During the needs-assessment phase of the Access to Recovery project, several focus groups were held across the country. From the opinions and experiences expressed by participants, it is evident that tobacco use is an issue of great concern to people in the disability community. Tobacco use can create or worsen health issues that a person may have. It can be a financial burden. Sometimes, people with disabilities are forced to breathe second-hand smoke from their caregivers.1 These are all issues of concern.
So, why then do people smoke? A report by DAWN Canada (“Relief… At What Cost?”, 1995) looked at the issue of substance use/misuse among women with disabilities. Women who participated in the study reported that tobacco was the substance they used most commonly. They also reported that some of their reasons for smoking included low self-esteem, the need to “fit in” and addiction/habit. Issues of independence were also a factor because the women felt that so many other parts of their lives were out of their control, and at least tobacco use is something that they could control. Some women stated that smoking helps relieve stress and offers a person some time to think about things.
Recently, there has been a lot of attention drawn to second-hand smoke because of media coverage of Heather Crowe – a waitress who passed away after a battle with lung cancer resulting from her exposure to second-hand smoke2. Smoking is a growing concern in Canadian society. In efforts to support people on the path to becoming non-smokers, many resources are available online and through service centres. Some are listed at the end of this article.
According to a report issued by the Canadian Centre on Substance Abuse, addictions to tobacco, alcohol and illegal drugs cost the Canadian economy $39.8 billion in 2002. Of that, 42.7 percent (about $17 million) is attributable to tobacco addiction3. In recent years, however, smoking rates among Canadians have declined and continue to do so. Rates dropped from 25 percent in 1999 to 20 percent in 2004.4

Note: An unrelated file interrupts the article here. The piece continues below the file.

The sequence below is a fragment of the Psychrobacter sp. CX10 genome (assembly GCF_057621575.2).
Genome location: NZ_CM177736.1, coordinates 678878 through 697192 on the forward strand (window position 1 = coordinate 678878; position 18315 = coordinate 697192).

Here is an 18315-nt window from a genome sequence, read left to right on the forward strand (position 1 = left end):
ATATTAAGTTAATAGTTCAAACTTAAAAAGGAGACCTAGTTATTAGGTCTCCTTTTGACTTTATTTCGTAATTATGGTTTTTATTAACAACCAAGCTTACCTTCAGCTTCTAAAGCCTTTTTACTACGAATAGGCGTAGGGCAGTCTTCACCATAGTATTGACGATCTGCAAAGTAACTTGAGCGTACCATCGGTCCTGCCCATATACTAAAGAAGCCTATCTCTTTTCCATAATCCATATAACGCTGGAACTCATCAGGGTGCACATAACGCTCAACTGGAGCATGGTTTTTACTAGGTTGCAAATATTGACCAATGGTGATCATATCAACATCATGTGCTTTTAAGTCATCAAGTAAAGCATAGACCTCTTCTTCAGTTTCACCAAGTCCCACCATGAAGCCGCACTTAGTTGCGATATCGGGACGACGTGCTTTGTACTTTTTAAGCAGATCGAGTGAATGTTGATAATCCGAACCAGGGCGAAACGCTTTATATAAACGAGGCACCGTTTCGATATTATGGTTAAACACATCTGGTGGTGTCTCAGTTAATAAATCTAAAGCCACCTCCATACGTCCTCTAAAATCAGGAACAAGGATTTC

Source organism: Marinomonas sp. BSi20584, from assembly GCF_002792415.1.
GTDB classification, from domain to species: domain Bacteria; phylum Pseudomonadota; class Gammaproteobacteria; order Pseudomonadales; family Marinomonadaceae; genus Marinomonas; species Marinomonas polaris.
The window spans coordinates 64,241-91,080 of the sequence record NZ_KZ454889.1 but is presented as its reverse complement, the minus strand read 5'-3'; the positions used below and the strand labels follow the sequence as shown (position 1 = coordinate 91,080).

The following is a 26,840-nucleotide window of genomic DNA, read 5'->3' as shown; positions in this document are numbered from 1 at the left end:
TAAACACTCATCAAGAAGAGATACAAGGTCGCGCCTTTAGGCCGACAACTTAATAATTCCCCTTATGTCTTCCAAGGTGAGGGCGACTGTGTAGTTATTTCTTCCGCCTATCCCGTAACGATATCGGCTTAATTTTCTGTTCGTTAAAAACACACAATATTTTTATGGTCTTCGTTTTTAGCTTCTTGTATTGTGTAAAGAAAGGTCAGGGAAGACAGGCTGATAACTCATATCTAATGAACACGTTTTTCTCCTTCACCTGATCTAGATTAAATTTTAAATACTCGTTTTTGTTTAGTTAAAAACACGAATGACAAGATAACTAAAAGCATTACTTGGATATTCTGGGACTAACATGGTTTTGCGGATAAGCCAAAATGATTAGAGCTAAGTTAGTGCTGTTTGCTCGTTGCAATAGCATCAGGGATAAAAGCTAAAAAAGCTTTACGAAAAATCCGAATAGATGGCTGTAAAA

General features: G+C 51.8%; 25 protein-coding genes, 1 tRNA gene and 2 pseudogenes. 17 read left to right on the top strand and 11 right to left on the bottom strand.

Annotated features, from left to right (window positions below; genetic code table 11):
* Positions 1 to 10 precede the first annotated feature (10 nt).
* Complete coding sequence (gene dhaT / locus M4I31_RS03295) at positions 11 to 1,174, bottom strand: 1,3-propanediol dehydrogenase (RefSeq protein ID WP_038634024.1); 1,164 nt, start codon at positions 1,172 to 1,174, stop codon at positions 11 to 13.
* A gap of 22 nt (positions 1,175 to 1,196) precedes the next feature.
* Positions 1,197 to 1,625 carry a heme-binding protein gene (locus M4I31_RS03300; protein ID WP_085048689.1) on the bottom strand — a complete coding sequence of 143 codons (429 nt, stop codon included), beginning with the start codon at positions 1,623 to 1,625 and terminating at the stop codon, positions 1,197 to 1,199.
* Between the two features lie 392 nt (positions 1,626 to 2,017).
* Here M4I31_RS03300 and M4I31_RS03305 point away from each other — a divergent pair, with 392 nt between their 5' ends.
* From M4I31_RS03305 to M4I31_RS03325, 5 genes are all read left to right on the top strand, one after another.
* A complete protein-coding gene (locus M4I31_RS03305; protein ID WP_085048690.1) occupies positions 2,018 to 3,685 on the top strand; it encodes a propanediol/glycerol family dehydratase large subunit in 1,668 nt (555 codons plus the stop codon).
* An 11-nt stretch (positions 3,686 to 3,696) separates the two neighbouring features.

There are many initiatives underway to encourage and assist people to quit smoking. Canada’s federal, provincial and territorial governments are working to reduce the harm associated with smoking. Many have instituted restrictions and/or bans on smoking in public places, including restaurants and bars.
As part of the Access to Recovery project, we are in the process of collecting resources and materials related to substance abuse and disability for our network of IL centres. We will also be holding a “train the trainer” institute in fall of 2006 for representatives from our ILRCs. We’ll be writing more articles for Abilities during the project, so please check back for more information!
For further information about this project, visit www.cailc.ca, or e-mail substance email@example.com. To read previous articles about Access to Recovery, visit www.abilities.ca, select Abilities Magazine, then The Forum, and then the Canadian Association of Independent Living Centres.
For further information about tobacco use and resources to help you or someone you know
quit smoking, you can consult the following resources:
* Health Canada, www.hc-sc.gc.ca
* Quit 4 Life, www.quit4life.com. This is a great resource where people can keep track of their smoking and find tools to help them quit. They can set up their own profiles and take advantage of a personalized, four-week online quitting program.
* Canadian Cancer Society, www.cancer.ca
* On the Road to Quitting – Guide to Becoming a Non-Smoker, www.hc-sc.gc.ca/hl-vs/pubs/tobactabac/orq-svr/index_e.html
* E-Quit, www.hc-sc.gc.ca. Choose “Healthy Living,” then “Tobacco,” then “Quit Smoking.”
* Canadian Council for Tobacco Control, www.cctc.ca.
* Canadian Centre on Substance Abuse, www.ccsa.ca.
1 DAWN Canada, “Relief… At What Cost?”, 1995
3 The Costs of Substance Abuse in Canada 2002, March 2006 (www.ccsa.ca)
4 Canadian Cancer Society, www.cancer.ca/ccs/internet/standard/0,3182,3172_13163__langId-en,00.html